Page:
So. The choice the Tories will give to Parliament is between accepting whatever deal is negotiated or leaving without a deal. Not a meaningful choice at all given that (as even Hammond now accepts): “No deal would be a very, very bad outcome for Britain.”

But what about Labour’s position? Labour’s Manifesto says:

“Labour recognises that leaving the EU with ‘no deal’ is the worst possible deal for Britain and that it would do damage to our economy and trade. We will reject ‘no deal’ as a viable option.”

So, it has taken that option off the table. But it also says:

“A Labour approach to Brexit also means legislating to guarantee that Parliament has a truly meaningful vote on the final Brexit deal (my emphasis).”

Most Brexit commentators would read that phrase – a meaningful vote – as drawing an implicit contrast with the meaningless vote offered by Theresa May at Lancaster House. They read it, in other words, as a vote between accepting the final deal or remaining in the EU.

But even were they wrong, the consequence of Labour taking “no deal” off the table is that there are only two options: leaving on the terms of the deal or remaining. Labour’s Manifesto explicitly guarantees that choice to Parliament. And guarantees it at a time when the final deal is known.

But here’s the thing. If Parliament chooses to allow Theresa May to repeal the European Communities Act when she wants, Parliament is depriving itself of a choice when the result of the deal is known. It is depriving itself of the vote Labour’s Manifesto promises. And not only that - by handing over to the Prime Minister the decision whether to repeal the European Communities Act, Parliament is voluntarily depriving itself of the power to supervise the Brexit negotiations. Theresa May will be able to repeat the Act whatever the outcome of those negotiations. She won’t be accountable to Parliament for the result of her negotiations – and so Parliament will have deprived itself of the ability to control them. A weakened Prime Minister, without a mandate, will have taken back control. But our elected Parliament will not.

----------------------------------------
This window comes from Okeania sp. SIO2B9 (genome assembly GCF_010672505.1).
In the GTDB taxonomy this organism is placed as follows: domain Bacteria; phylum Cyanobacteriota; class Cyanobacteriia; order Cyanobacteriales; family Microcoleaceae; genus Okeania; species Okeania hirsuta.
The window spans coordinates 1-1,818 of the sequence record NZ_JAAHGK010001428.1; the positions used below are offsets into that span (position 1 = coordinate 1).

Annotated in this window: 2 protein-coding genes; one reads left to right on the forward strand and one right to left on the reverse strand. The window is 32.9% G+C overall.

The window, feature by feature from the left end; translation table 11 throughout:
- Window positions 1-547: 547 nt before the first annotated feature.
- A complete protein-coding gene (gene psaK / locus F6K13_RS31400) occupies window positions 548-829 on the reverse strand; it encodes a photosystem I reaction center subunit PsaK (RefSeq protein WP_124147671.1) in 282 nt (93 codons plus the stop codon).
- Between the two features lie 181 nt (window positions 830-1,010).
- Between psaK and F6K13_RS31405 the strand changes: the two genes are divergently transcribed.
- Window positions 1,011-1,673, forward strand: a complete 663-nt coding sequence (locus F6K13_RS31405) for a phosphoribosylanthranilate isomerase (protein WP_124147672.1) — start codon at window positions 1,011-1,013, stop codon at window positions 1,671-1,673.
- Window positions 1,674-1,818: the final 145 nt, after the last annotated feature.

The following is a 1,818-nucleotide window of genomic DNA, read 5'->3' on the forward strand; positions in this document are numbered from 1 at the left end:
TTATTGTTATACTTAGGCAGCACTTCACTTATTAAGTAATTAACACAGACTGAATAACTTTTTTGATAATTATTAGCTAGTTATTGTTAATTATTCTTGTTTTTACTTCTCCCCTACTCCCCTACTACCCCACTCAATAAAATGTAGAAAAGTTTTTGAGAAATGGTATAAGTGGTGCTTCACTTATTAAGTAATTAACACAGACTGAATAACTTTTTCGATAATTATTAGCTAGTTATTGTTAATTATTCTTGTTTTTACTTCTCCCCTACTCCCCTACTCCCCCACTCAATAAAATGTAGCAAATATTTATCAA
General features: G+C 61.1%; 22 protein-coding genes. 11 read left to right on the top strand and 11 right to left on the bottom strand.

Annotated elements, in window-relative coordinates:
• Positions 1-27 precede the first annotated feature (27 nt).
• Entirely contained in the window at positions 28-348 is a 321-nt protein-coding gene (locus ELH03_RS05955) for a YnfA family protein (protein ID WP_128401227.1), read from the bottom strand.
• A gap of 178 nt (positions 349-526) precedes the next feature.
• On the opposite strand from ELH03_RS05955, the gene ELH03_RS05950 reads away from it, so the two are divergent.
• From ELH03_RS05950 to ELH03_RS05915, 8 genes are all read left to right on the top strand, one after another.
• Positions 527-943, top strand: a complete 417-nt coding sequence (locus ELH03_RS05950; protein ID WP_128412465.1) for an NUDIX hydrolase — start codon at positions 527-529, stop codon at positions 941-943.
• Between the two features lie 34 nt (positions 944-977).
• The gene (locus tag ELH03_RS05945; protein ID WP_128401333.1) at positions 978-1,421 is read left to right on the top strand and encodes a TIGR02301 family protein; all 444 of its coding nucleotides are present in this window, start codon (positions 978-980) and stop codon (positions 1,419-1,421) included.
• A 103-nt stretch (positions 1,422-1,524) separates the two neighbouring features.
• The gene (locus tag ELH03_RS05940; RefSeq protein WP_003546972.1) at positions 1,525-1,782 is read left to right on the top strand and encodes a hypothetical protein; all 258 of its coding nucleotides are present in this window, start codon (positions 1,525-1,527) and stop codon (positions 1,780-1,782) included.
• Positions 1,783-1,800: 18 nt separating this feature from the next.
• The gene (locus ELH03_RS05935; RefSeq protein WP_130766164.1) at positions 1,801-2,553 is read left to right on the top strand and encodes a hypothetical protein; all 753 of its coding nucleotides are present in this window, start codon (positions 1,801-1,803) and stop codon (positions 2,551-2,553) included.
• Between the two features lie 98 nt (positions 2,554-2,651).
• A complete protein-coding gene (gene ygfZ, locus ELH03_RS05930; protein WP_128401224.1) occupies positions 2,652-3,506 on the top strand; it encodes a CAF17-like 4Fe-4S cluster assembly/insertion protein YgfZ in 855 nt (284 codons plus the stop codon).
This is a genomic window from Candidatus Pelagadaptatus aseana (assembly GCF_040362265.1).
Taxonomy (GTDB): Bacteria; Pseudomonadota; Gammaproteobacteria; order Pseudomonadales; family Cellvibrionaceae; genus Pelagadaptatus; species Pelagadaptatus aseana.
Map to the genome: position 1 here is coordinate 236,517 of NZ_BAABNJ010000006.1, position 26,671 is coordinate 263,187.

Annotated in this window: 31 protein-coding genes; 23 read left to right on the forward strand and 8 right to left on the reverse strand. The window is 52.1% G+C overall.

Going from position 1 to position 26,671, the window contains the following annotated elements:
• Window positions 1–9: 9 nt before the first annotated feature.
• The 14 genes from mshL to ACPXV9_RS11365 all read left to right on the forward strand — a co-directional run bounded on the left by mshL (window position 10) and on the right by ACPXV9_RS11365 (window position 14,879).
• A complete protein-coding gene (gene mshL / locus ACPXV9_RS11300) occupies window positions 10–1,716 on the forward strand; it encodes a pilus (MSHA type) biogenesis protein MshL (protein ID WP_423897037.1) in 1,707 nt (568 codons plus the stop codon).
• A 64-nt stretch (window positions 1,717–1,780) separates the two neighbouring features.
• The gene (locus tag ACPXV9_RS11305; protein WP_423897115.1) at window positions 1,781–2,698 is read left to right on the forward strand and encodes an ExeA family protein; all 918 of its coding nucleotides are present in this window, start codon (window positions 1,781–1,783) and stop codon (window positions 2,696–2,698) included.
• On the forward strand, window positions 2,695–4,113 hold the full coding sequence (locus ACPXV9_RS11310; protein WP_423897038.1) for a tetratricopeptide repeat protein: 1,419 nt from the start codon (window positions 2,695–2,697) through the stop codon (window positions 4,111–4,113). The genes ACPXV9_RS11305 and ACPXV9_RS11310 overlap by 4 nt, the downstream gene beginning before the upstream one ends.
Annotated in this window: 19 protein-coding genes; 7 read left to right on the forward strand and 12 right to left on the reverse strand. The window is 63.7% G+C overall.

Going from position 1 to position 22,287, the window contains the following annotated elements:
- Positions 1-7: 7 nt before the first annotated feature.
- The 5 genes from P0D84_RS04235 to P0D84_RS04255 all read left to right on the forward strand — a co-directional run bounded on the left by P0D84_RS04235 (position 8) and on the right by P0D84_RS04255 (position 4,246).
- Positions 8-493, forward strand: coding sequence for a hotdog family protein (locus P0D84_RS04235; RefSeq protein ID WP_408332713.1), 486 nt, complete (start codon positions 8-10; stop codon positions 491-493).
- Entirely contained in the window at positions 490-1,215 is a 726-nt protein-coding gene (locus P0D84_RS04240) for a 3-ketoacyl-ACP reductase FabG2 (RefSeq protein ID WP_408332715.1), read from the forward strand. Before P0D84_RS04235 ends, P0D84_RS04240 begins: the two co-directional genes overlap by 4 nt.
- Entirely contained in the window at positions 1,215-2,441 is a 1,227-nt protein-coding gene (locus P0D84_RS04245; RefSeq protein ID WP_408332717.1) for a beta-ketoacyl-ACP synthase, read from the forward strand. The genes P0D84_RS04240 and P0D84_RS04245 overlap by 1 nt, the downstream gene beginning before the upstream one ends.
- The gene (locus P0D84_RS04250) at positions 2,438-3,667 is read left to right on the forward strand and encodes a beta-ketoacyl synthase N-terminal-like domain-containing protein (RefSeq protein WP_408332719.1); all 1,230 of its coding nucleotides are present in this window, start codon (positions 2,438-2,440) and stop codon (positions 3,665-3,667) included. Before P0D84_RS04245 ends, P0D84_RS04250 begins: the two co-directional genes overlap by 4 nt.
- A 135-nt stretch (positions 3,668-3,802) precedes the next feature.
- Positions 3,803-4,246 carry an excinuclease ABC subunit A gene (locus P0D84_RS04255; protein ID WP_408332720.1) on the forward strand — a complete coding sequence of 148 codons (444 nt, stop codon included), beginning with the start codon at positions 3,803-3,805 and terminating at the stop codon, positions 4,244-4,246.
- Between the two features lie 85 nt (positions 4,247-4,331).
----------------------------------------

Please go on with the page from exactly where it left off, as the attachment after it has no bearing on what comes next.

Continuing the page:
If Labour wants to make good on its manifesto promise, if Labour wants to control the shape of Brexit, it must vote against that provision of the Repeal Bill.

That doesn’t put Labour in the position of ignoring the referendum vote. There will be ample time, from October next year when the final deal is known, for Labour to look at the Final Deal and have a meaningful vote on it.

But if Labour supports the Repeal Bill it will be breaching a clear manifesto promise.

Jolyon Maugham is a barrister who advised Ed Miliband on tax policy. He blogs at Waiting for Tax, and writes for the NS on tax and legal issues.